The Sermon for Sunday, January 16th, the Second Sunday after Epiphany

The Lessons: Isaiah 62:1-5; Psalm 96; 1 Corinthians 12:1-11; John 2:1-11

The Text: 1 Corinthians 12:1-11

The Topic: The Diverse Gifts of the Holy Spirit


The Stradivari Society of Chicago performs a significant role in the music world. The society entrusts expensive violins into the hands of world-class violin players who could never afford them on their own.

Top-flight violins made by seventeenth- and eighteenth-century masters like Antonio Stradivari produce an incomparably beautiful sound and now sell for millions of dollars each. Their value continues to climb, making such violins highly attractive to investors. “But great violins are not like great works of art,” writes music critic John von Rhein. “They were never meant to be hung on a wall or locked up under glass. Any instrument will lose its tone if it isn’t played regularly; conversely, an instrument gains in value the more it is used.”

And so it is that those who own the world’s greatest violins are looking for first-rate violin players to use them. The Stradivari Society brings them together, making sure that the instruments are preserved and cared for. One further requirement made by investors in such violins: the musician must give the patron at least two command performances a year.

Like the Stradivari Society, God also entrusts exquisite “violins” into the care of others. He gives us spiritual gifts of immense value, which remain his property. He wants them used. He delights to hear beautiful music from our lives. And he wants us to play for him.[1]


Our Epistle Lesson today lists the gifts of the Holy Spirit of which St. Paul wishes to inform his readers. The word “gifts” in the opening verse of 1 Corinthians 12 does not appear in the original Greek text but specifies the “spiritual things” in terms of the category of gifts that are listed. When we think of “spiritual gifts,” we must understand that the Holy Spirit gives these gifts. Before their conversion, St. Paul continues, they were carried away to dumb idols, as they were led (1 Corinthians 12:2), implying demonic control of their lives. Now there is a simple test of whether someone is bringing a true word of God. They cannot be led by the Holy Spirit if they are calling Jesus accursed, and no-one can say, “Jesus is Lord,” except by the influence of the Holy Spirit (1 Corinthians 12:3). In all the diverse spiritual gifts, the Holy Spirit is at work. Some interpreters have seen a kind of categorization of this list of gifts in the use of the terms “gifts,” “administrations,” and “operations” (1 Corinthians 12:4-6), but it is unlikely that the terms imply any classification of the gifts. Rather, these terms refer to all the gifts, the first term meaning “gifts of grace,” or “charisms;” the second meaning “ministries;” the third meaning “operations.” Each spiritual gift, then, must be seen first as a gift of grace given by the Holy Spirit to each believer, secondly, as a ministry, as a means by which the faithful serve one another and others, and thirdly, as the Holy Spirit’s work of power. Verses 4-6 leave us in no doubt who the Holy Spirit is. He is Lord and God who works all things in all believers, whatever their gifts are.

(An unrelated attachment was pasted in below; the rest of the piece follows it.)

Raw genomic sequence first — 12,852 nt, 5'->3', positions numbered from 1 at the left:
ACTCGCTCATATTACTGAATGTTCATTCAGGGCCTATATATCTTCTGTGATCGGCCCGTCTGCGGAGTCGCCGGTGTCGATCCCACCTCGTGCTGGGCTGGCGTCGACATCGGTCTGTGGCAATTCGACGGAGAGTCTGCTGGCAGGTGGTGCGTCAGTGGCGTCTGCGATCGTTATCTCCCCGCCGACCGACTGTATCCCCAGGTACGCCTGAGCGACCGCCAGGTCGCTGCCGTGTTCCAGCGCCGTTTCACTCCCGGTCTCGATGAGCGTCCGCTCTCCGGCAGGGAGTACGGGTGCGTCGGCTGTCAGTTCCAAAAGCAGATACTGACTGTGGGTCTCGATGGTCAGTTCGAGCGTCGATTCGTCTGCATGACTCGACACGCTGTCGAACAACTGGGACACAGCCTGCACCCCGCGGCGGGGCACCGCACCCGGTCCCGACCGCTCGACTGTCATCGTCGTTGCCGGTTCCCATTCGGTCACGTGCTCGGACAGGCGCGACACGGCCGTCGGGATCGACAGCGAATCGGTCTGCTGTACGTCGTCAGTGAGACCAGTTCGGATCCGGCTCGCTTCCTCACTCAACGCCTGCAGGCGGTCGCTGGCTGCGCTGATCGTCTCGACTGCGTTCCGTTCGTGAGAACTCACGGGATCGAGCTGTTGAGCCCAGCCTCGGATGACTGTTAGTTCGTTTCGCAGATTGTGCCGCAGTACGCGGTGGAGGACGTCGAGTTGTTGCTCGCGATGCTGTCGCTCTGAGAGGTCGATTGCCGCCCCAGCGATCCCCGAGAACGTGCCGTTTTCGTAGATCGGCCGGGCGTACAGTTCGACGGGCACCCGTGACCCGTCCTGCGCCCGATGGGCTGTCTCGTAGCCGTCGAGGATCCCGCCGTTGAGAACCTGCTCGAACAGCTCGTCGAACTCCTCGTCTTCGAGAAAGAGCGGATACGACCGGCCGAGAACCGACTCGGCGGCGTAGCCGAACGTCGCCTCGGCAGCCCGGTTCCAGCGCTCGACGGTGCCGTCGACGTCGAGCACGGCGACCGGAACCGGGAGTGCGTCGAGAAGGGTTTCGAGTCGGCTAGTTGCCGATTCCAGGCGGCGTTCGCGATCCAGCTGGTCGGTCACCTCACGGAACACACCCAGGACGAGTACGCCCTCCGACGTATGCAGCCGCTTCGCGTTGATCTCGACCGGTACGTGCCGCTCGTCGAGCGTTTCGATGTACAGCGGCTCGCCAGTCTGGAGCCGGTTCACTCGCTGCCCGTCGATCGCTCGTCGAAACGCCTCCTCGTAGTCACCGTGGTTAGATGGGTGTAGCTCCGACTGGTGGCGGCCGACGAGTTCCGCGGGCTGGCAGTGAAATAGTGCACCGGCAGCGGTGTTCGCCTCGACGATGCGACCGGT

Now verse seven contains a particularly important truth about the purpose of the Holy Spirit in giving these gifts. The King James Version translates this verse: “But the manifestation of the Spirit is given to every man to profit withal” (1 Corinthians 12:7, KJV). Now the Greek prepositional phrase for “to profit withal” can also mean “for the common good,” and the latter translation is preferred by the translators of more modern versions, for example, the New Revised Standard Version translates this verse: “To each is given the manifestation of the Spirit for the common good.”

The spiritual gifts benefit not only the recipients, but also all who receive the ministry of those who exercise these gifts. The Holy Spirit gives us spiritual gifts so that others may benefit from our use of them to God’s glory.